potentially indicating a decoupling to silica deposition (Hervé
et al., 2012). Hence, pH-associated effects on alternate metabolic
processes such as cellular respiration or photosynthesis (i.e.,
disruptions in normal metabolic regulators) may also contribute
to a decline in silica deposition. Furthermore, thinner-frustules
have been shown to increase the potential for viral infection and
mortality in marine diatoms, exacerbating population declines in
the environment (Kranzler et al., 2019). Ultimately, several of
these underlying mechanisms may contribute to the decreased
silica deposition observed in this study, and further research is
needed before any definitive relationship between growth rate,
silica deposition, and alkaline pH can be established.
A Growing Influence of pH in Future
Phytoplankton Diversity
Climate change continues to pose a threat to freshwater and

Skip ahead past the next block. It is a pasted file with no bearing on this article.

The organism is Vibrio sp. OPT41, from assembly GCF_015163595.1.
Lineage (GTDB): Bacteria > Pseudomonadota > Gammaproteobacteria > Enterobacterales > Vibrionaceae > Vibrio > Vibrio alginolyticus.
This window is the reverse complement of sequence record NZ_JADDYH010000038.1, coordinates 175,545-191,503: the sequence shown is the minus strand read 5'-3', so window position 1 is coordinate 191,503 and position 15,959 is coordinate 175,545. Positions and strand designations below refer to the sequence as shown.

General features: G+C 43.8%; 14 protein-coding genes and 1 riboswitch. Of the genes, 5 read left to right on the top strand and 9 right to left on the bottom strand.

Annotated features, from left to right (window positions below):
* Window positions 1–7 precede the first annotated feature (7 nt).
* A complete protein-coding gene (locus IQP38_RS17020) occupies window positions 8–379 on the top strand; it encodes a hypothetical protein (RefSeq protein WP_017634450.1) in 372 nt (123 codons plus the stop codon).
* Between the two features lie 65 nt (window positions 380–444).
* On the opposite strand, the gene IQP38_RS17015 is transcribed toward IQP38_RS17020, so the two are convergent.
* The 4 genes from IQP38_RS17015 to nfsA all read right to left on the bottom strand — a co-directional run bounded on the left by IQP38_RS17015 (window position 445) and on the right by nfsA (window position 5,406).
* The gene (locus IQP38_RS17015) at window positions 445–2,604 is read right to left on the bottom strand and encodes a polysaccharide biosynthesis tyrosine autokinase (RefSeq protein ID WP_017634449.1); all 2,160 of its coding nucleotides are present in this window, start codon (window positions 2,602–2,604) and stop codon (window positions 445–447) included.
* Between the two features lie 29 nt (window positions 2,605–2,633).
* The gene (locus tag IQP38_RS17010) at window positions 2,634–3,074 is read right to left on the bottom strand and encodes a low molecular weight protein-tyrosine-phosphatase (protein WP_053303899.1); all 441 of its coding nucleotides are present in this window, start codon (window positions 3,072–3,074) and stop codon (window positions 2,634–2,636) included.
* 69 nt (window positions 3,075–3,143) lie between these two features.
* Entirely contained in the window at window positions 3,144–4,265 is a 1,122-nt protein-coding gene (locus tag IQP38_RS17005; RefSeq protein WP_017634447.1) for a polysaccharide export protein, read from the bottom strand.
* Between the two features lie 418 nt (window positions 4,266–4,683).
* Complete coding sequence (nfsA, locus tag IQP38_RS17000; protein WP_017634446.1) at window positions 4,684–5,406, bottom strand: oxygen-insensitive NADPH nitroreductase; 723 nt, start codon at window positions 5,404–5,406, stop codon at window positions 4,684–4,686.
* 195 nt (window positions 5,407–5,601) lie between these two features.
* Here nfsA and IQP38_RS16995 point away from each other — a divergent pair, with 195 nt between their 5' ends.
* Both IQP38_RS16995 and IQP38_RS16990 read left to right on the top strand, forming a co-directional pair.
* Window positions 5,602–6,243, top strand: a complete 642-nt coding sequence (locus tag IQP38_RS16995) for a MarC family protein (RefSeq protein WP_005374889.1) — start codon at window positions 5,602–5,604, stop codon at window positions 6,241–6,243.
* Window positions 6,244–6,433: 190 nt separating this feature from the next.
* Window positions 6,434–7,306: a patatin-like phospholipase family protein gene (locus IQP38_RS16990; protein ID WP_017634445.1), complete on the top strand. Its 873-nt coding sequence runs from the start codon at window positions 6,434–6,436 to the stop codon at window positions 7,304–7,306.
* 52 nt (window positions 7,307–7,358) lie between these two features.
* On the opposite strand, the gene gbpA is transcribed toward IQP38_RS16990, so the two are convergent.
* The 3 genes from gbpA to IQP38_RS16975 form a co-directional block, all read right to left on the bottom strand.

marine systems alike. As a result, there is a need to elucidate
its effects on factors constraining the ecological success of
phytoplankton, such as pH. A recent study has demonstrated
ocean acidification has the potential to decrease marine diatom
biosilicification rates (Petrou et al., 2019). Conversely, freshwater
systems are experiencing a basification attributed to increases
in the frequency and duration of HAB events (Wells et al.,
2020), which has the potential to decrease freshwater diatom
biosilicification. In this manner, the effects of projected pH shifts
on phytoplankton succession serve as a critical point of study
for ensuring the integrity of global aquatic systems (Flynn et al.,
2015;Wells et al., 2020). Our results build on these previous
studies, demonstrating pH may play a pivotal role not only in
cyanobacterium-driven diatom decline, but phytoplankton taxa